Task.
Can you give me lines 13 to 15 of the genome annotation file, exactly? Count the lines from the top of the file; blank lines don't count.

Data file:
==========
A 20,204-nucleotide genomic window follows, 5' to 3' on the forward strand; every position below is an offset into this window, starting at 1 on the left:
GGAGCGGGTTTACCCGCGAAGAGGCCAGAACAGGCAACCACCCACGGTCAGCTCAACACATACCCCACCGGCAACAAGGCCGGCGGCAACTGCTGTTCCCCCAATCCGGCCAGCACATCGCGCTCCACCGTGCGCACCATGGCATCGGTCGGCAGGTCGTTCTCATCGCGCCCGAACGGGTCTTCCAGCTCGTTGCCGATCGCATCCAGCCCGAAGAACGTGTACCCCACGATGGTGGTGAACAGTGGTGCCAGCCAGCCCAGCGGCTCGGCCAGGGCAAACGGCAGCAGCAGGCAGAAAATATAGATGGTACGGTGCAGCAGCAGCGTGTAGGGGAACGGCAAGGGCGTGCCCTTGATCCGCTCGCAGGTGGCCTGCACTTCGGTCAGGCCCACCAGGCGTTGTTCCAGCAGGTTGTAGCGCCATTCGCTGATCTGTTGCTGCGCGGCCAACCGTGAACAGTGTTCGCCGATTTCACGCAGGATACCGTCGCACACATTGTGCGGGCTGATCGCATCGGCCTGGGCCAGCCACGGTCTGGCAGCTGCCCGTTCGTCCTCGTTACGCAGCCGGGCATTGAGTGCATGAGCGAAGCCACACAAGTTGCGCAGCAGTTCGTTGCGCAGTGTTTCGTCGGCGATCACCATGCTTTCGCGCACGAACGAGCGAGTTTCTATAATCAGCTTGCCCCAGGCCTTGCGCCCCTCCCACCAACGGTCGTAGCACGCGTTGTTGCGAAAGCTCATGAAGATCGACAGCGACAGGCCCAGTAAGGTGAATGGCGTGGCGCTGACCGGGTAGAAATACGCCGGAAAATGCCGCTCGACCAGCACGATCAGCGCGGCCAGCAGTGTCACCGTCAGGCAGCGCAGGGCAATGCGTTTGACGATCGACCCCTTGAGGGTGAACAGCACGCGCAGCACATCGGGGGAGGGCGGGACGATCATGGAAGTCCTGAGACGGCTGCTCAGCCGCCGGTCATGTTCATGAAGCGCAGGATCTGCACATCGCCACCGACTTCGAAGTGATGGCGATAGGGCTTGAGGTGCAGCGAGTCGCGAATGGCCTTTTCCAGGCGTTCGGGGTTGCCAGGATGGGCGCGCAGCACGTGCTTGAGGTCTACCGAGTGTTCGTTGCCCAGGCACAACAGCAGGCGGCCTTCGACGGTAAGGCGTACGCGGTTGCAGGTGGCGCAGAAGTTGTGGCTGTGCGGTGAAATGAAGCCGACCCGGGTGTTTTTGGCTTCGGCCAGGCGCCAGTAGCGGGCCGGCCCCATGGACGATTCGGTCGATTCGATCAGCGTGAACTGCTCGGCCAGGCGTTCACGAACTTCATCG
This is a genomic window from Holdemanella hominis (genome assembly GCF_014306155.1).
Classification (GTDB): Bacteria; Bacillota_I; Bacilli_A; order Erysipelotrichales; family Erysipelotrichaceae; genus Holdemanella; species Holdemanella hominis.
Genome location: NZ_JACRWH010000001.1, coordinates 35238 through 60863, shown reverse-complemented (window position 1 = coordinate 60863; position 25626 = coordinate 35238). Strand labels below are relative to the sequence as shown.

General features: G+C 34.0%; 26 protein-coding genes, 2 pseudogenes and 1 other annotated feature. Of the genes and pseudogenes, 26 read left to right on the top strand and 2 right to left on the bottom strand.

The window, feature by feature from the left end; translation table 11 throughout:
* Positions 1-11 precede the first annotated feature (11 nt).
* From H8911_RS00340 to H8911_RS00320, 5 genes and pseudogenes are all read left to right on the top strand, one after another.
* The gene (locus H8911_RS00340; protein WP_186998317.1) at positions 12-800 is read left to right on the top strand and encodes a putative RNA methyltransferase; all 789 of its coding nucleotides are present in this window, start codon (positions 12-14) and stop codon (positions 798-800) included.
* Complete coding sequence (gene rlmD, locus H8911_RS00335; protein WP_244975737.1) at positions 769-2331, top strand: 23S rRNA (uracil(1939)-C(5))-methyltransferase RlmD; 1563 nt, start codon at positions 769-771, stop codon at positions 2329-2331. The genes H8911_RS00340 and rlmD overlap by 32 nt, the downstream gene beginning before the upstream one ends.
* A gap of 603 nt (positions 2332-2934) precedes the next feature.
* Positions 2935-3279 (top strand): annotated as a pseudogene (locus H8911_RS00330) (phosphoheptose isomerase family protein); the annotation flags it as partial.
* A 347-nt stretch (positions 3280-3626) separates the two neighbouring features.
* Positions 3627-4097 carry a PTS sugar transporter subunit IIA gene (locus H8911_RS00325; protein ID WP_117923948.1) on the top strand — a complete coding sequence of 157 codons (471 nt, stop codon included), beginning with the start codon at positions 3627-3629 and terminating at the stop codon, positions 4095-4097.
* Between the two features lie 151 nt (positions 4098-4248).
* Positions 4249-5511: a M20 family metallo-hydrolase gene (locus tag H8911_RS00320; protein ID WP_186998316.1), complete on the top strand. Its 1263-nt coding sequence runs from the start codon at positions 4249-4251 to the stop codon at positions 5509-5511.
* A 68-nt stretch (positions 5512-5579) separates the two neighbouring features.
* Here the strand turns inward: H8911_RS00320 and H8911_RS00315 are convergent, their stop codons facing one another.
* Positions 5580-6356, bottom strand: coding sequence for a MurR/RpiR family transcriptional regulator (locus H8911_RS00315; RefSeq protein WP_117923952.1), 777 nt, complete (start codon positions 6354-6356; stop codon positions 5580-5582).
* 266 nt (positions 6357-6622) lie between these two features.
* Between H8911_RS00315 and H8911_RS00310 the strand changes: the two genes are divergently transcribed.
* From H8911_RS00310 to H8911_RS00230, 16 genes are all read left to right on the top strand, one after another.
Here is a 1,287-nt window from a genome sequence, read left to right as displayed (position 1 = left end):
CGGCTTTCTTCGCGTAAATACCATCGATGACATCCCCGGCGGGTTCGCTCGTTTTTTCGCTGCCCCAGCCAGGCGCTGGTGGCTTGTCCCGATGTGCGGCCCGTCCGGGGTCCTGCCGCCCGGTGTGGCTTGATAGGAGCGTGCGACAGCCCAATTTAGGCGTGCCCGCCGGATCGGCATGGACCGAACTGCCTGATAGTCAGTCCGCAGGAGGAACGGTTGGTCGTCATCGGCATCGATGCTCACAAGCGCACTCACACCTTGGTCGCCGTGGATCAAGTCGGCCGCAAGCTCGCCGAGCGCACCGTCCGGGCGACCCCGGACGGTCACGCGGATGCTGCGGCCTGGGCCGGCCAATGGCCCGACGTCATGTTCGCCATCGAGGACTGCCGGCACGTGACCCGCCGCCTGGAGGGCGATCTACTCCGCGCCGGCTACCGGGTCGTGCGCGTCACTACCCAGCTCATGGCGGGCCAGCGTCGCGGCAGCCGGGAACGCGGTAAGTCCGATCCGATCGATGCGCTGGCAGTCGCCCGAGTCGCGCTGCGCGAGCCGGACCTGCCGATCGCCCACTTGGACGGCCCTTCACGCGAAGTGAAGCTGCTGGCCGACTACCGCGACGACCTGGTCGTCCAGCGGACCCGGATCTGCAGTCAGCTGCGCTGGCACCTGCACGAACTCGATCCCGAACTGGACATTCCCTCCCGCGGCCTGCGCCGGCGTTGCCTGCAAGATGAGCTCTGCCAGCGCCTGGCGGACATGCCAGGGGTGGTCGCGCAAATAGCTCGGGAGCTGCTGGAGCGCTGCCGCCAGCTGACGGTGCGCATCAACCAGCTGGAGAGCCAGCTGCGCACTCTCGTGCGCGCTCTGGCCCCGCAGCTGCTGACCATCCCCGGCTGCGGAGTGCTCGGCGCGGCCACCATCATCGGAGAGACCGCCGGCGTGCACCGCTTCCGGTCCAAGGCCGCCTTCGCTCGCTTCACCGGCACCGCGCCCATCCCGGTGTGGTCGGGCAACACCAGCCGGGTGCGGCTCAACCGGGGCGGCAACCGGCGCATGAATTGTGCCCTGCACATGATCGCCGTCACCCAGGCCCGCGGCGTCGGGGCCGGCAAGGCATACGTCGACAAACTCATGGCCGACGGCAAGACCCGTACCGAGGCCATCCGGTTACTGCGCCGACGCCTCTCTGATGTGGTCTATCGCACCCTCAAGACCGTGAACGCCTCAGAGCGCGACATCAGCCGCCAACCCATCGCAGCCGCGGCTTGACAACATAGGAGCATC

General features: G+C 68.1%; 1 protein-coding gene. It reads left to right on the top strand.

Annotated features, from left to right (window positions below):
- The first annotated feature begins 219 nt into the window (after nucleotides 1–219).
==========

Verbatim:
* Positions 2935-3279 (top strand): annotated as a pseudogene (locus H8911_RS00330) (phosphoheptose isomerase family protein); the annotation flags it as partial.
* A 347-nt stretch (positions 3280-3626) separates the two neighbouring features.
* Positions 3627-4097 carry a PTS sugar transporter subunit IIA gene (locus H8911_RS00325; protein ID WP_117923948.1) on the top strand — a complete coding sequence of 157 codons (471 nt, stop codon included), beginning with the start codon at positions 3627-3629 and terminating at the stop codon, positions 4095-4097.